Skip to Main Content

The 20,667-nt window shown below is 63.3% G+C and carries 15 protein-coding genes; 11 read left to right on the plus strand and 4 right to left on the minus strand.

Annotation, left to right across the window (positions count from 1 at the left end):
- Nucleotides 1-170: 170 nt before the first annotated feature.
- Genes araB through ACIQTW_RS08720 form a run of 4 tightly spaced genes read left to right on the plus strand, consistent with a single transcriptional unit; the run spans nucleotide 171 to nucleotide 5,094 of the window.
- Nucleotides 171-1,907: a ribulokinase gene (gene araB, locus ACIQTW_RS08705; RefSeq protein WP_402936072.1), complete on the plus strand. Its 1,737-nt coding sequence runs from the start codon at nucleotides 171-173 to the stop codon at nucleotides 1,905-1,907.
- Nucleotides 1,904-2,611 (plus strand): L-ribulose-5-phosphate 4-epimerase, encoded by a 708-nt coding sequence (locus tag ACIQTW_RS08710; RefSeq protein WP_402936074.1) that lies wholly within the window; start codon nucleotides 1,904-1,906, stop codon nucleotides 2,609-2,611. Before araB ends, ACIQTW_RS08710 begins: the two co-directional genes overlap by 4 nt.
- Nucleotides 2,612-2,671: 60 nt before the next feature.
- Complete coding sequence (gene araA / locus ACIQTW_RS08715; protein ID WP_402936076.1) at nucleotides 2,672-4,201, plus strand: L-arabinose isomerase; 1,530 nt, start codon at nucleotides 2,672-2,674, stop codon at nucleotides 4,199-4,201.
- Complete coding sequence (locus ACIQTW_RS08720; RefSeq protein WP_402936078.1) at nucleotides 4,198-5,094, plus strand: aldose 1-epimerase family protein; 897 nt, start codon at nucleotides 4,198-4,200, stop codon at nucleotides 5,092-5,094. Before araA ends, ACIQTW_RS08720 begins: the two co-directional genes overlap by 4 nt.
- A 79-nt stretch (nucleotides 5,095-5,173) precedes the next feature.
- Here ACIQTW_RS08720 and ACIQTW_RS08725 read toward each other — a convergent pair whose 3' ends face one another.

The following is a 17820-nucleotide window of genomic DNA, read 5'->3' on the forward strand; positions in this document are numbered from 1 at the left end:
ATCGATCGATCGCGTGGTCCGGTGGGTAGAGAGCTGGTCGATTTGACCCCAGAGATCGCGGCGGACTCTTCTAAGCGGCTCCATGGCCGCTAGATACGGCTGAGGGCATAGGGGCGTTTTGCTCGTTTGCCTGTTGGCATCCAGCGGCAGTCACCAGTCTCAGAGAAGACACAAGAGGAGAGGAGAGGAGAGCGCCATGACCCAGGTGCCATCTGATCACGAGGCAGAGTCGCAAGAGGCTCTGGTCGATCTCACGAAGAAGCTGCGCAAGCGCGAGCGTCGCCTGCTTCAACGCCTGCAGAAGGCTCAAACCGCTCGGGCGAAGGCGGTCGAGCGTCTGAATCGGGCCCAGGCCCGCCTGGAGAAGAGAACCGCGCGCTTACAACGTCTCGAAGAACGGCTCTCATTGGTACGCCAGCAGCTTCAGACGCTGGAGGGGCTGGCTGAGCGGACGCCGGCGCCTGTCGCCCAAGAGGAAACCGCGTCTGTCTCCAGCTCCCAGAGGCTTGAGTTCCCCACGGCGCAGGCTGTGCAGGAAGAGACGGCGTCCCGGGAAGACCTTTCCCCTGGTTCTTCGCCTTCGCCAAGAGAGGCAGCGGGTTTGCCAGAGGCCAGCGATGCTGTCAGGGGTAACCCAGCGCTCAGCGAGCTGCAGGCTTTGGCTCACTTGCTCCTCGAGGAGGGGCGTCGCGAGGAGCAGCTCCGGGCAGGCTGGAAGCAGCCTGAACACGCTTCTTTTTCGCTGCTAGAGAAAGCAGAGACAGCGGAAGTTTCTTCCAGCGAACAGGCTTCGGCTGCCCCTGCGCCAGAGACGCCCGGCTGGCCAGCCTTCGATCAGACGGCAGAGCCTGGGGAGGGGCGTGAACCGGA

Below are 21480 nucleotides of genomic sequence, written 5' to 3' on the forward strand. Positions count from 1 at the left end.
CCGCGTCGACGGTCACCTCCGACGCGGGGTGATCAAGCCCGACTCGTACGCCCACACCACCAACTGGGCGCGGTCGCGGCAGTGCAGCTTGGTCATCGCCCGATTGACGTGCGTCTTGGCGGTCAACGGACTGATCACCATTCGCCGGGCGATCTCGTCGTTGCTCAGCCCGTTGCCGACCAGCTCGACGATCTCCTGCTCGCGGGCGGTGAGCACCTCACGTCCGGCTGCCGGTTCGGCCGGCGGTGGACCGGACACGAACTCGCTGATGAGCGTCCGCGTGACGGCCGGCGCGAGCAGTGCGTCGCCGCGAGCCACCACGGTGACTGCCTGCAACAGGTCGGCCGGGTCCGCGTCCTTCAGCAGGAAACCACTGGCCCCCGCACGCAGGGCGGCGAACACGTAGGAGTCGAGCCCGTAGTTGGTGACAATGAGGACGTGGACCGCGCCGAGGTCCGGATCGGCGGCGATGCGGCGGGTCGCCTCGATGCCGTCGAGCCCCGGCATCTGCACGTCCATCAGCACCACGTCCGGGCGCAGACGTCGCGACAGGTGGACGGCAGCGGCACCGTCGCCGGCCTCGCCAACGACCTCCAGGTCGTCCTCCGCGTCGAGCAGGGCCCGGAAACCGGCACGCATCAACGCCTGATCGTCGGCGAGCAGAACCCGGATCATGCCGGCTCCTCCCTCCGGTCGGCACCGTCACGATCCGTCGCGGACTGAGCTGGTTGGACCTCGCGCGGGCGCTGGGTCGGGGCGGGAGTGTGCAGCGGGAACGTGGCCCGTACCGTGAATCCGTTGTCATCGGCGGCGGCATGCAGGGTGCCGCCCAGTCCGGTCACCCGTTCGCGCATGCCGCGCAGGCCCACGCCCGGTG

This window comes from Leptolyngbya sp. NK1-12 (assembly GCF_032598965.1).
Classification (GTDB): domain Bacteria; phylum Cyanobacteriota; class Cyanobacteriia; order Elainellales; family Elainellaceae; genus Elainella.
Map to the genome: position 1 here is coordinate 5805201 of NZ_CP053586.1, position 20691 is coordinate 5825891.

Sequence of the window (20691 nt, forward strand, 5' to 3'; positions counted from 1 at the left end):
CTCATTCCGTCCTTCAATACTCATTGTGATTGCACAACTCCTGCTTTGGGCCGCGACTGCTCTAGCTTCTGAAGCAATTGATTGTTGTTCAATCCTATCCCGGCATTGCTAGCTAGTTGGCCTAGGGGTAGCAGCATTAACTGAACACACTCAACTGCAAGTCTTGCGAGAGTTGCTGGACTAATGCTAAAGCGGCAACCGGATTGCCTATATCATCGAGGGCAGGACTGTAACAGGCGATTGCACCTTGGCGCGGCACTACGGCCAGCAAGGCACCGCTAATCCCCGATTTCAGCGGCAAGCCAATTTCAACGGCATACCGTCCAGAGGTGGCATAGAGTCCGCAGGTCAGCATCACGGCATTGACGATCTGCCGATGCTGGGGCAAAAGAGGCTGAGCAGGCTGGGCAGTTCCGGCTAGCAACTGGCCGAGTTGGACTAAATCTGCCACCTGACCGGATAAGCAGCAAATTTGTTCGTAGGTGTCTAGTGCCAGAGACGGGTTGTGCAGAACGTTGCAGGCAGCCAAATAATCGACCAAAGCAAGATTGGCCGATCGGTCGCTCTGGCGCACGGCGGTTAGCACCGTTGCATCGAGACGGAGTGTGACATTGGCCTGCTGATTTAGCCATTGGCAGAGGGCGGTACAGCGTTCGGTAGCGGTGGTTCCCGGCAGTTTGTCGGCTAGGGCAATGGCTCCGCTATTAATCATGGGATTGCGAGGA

For many years psychological research on facial expression of emotion has relied heavily on a recognition paradigm based on posed static photographs. There is growing evidence that there may be fundamental differences between the expressions depicted in such stimuli and the emotional expressions present in everyday life. Affective computing, with its pragmatic emphasis on realism, needs examples of natural emotion. This paper describes a unique database containing recordings of mild to moderate emotionally colored responses to a series of laboratory-based emotion induction tasks. The recordings are accompanied by information on self-report of emotion and intensity, continuous trace-style ratings of valence and intensity, the sex of the participant, the sex of the experimenter, the active or passive nature of the induction task, and it gives researchers the opportunity to compare expressions from people from more than one culture.